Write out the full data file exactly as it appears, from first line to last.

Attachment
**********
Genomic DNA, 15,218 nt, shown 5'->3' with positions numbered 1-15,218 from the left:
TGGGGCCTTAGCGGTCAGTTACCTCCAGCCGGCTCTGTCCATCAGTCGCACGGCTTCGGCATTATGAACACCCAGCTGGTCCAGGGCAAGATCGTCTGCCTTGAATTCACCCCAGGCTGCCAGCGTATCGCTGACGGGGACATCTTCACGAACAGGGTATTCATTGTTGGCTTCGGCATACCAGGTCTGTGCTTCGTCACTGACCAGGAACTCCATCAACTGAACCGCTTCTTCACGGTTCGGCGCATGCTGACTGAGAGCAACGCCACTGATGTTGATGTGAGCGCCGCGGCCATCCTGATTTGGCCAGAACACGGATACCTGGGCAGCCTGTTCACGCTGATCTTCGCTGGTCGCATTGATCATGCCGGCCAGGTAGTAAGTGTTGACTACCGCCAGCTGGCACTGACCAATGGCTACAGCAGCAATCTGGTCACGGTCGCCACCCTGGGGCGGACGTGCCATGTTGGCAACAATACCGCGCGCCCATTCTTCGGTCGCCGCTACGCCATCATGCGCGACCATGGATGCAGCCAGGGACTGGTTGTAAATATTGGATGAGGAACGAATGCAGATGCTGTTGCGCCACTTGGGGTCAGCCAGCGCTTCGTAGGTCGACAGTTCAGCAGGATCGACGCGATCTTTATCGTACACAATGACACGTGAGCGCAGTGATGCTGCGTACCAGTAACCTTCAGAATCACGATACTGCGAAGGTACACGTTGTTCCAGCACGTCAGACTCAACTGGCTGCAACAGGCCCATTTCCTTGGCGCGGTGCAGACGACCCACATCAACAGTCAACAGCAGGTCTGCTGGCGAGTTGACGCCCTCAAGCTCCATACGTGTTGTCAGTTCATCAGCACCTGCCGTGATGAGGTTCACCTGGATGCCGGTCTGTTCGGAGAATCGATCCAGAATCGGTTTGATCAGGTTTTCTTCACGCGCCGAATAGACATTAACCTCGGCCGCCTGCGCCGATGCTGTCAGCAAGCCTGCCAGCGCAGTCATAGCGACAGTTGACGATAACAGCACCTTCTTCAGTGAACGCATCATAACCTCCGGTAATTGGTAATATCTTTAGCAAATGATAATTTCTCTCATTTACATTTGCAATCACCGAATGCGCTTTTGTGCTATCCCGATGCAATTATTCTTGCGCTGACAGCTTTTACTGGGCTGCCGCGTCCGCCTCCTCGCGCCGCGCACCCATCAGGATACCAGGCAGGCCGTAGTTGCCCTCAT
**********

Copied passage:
Genomic DNA, 15,218 nt, shown 5'->3' with positions numbered 1-15,218 from the left:
TGGGGCCTTAGCGGTCAGTTACCTCCAGCCGGCTCTGTCCATCAGTCGCACGGCTTCGGCATTATGAACACCCAGCTGGTCCAGGGCAAGATCGTCTGCCTTGAATTCACCCCAGGCTGCCAGCGTATCGCTGACGGGGACATCTTCACGAACAGGGTATTCATTGTTGGCTTCGGCATACCAGGTCTGTGCTTCGTCACTGACCAGGAACTCCATCAACTGAACCGCTTCTTCACGGTTCGGCGCATGCTGACTGAGAGCAACGCCACTGATGTTGATGTGAGCGCCGCGGCCATCCTGATTTGGCCAGAACACGGATACCTGGGCAGCCTGTTCACGCTGATCTTCGCTGGTCGCATTGATCATGCCGGCCAGGTAGTAAGTGTTGACTACCGCCAGCTGGCACTGACCAATGGCTACAGCAGCAATCTGGTCACGGTCGCCACCCTGGGGCGGACGTGCCATGTTGGCAACAATACCGCGCGCCCATTCTTCGGTCGCCGCTACGCCATCATGCGCGACCATGGATGCAGCCAGGGACTGGTTGTAAATATTGGATGAGGAACGAATGCAGATGCTGTTGCGCCACTTGGGGTCAGCCAGCGCTTCGTAGGTCGACAGTTCAGCAGGATCGACGCGATCTTTATCGTACACAATGACACGTGAGCGCAGTGATGCTGCGTACCAGTAACCTTCAGAATCACGATACTGCGAAGGTACACGTTGTTCCAGCACGTCAGACTCAACTGGCTGCAACAGGCCCATTTCCTTGGCGCGGTGCAGACGACCCACATCAACAGTCAACAGCAGGTCTGCTGGCGAGTTGACGCCCTCAAGCTCCATACGTGTTGTCAGTTCATCAGCACCTGCCGTGATGAGGTTCACCTGGATGCCGGTCTGTTCGGAGAATCGATCCAGAATCGGTTTGATCAGGTTTTCTTCACGCGCCGAATAGACATTAACCTCGGCCGCCTGCGCCGATGCTGTCAGCAAGCCTGCCAGCGCAGTCATAGCGACAGTTGACGATAACAGCACCTTCTTCAGTGAACGCATCATAACCTCCGGTAATTGGTAATATCTTTAGCAAATGATAATTTCTCTCATTTACATTTGCAATCACCGAATGCGCTTTTGTGCTATCCCGATGCAATTATTCTTGCGCTGACAGCTTTTACTGGGCTGCCGCGTCCGCCTCCTCGCGCCGCGCACCCATCAGGATACCAGGCAGGCCGTAGTTGCCCTCAT